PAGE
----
Why it matters: It's the latest local broadcast deal to close with Comscore amid pressure to explore new types of TV measurement that extends beyond linear TV consumption that has been traditionally measured by Nielsen.

  • Gray, Nexstar and Scripps have all also signed with Comscore in the past few months.

Yes, but: NBCUniversal, the parent company to the OTS division, isn't ditching Nielsen entirely. It uses Nielsen data to power both its measurement suite called CFlight and its digital TV consortium called Open AP. OTS will use both vendors to paint a better picture of how its content is being consumed.

Read more of Sara's story here.

Separately, in another exclusive report, Sara writes that Vox Media is acquiring The Coral Project, an open-source system used by roughly 50 newsrooms to manage their online comments section. The Coral Project had been housed within the Mozilla Foundation and terms were not disclosed, although it will continue to be an open-source effort.

Quick take: If you're not getting Sara's weekly Axios Media Trends newsletter, you should (sign up here). It's chock full of good stories like these.

4. Gamer raises $340,000 for transgender youth

Upset by anti-transgender rhetoric from Irish comedian Graham Linehan, professional gamer and YouTube star Harry Brewis (better known as Hbomberguy) went on a Donkey Kong-playing spree, playing Donkey Kong 64 from start to finish and soliciting donations.

Brewis ended up raising roughly $340,000 for Mermaids, a British charity for transgender youth. Even Rep. Alexandria Ocasio-Cortez dropped in on the Twitch livestream.

The bottom line: Mermaids CEO Susie Green told Broadly that while the money raised was astonishing, "the love and support that has been generated by this wonderful human being is the real win, as transgender children and young people have seen this and know that they are not alone."

5. Last meal for startup Munchery
Rosemary salmon quinoa bowl. Photo: Munchery

Munchery, an 8-year-old San Francisco meal delivery startup, announced its shutdown on Monday, becoming the latest to succumb to the harsh realities of the business, Axios' Kia Kokalitcheva reports.

The bigger picture: A number of companies have attempted to cook and deliver their own meals (or meal kits), but many have shuttered or struggled. That includes SpoonRocket, Sprig, Chef'd, Maple and Ando.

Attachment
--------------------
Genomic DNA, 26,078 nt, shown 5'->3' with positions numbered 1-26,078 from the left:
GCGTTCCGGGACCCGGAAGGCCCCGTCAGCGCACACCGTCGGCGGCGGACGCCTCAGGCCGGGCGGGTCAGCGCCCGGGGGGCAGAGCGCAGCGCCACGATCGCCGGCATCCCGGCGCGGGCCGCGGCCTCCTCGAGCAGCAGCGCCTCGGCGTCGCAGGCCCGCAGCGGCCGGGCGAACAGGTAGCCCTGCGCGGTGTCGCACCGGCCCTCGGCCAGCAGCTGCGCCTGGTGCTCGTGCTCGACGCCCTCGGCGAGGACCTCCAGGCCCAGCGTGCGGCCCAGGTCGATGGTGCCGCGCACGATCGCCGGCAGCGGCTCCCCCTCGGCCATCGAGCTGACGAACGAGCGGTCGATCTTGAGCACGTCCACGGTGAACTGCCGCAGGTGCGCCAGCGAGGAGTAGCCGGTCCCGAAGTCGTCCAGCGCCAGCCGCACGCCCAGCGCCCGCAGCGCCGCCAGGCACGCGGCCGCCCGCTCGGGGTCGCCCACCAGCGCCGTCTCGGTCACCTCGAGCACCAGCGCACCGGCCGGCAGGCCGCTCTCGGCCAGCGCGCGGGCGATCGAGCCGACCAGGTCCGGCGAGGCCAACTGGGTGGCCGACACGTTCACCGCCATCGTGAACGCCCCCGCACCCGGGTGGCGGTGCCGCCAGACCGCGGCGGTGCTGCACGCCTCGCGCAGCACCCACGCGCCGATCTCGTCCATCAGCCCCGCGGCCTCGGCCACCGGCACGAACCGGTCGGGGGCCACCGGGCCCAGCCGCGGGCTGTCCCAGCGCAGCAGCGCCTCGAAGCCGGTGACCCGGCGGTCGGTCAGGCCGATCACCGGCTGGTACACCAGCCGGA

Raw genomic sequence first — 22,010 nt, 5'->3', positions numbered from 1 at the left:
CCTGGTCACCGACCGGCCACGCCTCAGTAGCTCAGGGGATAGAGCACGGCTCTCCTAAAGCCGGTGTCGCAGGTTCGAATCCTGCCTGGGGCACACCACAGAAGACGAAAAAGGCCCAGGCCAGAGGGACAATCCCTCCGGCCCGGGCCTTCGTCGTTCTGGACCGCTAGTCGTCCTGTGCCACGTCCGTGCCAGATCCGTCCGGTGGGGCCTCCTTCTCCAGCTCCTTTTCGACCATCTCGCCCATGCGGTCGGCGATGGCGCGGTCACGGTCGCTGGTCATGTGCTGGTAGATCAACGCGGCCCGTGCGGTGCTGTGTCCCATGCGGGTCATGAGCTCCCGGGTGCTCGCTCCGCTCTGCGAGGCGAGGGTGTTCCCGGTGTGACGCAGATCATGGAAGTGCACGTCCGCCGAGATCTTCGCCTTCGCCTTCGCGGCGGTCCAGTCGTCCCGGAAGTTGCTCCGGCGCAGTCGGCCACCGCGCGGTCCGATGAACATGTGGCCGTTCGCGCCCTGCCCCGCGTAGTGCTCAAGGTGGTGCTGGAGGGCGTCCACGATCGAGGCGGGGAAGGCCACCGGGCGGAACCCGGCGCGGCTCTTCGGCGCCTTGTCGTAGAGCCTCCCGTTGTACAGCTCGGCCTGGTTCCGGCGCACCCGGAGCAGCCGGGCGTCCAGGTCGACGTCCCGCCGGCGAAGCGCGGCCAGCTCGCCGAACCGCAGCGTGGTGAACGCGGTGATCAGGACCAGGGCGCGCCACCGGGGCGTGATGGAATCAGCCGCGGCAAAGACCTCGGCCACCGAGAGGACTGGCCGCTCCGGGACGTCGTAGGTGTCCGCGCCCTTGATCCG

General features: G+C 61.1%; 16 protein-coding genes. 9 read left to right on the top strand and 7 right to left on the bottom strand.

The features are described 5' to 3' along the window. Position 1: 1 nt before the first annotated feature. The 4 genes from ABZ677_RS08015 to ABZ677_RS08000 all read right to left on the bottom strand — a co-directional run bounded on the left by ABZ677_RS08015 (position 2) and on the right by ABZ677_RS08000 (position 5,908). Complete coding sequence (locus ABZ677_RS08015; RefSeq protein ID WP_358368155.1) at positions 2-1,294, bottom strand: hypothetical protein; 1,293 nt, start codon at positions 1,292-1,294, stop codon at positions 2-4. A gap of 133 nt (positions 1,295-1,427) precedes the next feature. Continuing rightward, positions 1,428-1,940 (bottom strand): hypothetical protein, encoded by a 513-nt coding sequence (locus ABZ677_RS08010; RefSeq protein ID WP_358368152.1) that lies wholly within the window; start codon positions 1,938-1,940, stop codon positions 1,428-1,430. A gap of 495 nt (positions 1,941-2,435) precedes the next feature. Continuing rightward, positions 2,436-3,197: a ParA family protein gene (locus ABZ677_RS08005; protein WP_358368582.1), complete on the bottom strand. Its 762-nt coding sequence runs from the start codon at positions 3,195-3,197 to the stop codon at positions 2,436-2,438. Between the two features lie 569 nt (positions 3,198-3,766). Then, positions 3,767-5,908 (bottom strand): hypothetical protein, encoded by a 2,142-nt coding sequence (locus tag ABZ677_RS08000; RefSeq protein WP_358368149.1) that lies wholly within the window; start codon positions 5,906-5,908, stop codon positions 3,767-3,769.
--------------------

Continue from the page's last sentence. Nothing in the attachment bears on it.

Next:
• Munchery, founded by Tri Tran and Conrad Chu, was optimistic about its ability to cook, sell, and deliver high-quality meals to consumers, but signs of trouble appeared years ago.
  • In 2015, the company added meal kits to its business, signing up high-profile restaurateurs as launch partners. However, just 5 months later, San Francisco baker and La Boulange founder Pascal Rigo, who had joined as chief customer experience officer, left the company.
  • Shortly after, the company rolled out a "membership" model, an attempt to stabilize its order forecasting and revenue.
  • But by the end of 2016, the company had replaced co-founder Tri Tran with a new CEO, and Bloomberg reported it struggled with overproduction of food. Last year, it shut down service in all cities except San Francisco and laid off 30% of its workforce.
  • Investors had put in $124 million, per Pitchbook.

Meanwhile, some meal kit startups like Plated and Home Chef are selling to large grocers as a way to survive. Presumably, this enables them to tap into their parent companies' supply chains and larger customer reach.

  • Blue Apron, which chose to go public in 2017 and is currently trading at around $1.32 per share, replaced its co-founder with a new CEO in late 2017.

The bottom line: Shuttling meals from restaurants to customers' doors is no easy business (as a slew of companies are finding out), but preparing food and getting it to customers comes with a whole host of additional challenges — often much more than startups can handle.

6. Take Note

On Tap

Trading Places

  • Mobility app Transit named David Block-Schachter as its chief business officer.

ICYMI

  • President Trump's official Facebook feed has reportedly been altering its previously published photos by thinning his face and lengthening his fingers. (Gizmodo)
  • Twitter has suspended an account that was central in making a brief video of a confrontation between a Native American elder and a group of Kentucky high school students in MAGA hats go viral. (CNN)
  • Microsoft Surface unit head Panos Panay seized the moment after New England Patriots coach spiked his league-issued Surface tablet on Sunday. Don't worry about the Surface Pro, he tweeted, "we quality test for this exact scenario."
  • Prolific gadget sniffer-outer Evan Blass posted what he says are images of the forthcoming Galaxy S10 family of devices. (The Verge)
  • A new survey finds that businesses are collecting more data than ever on their workers but only 32% of CEOs reported being "very confident" they were using the data responsibly. (Accenture)
7. After you Login

Attention nature photographer: You might want to turn around.

Ina Fried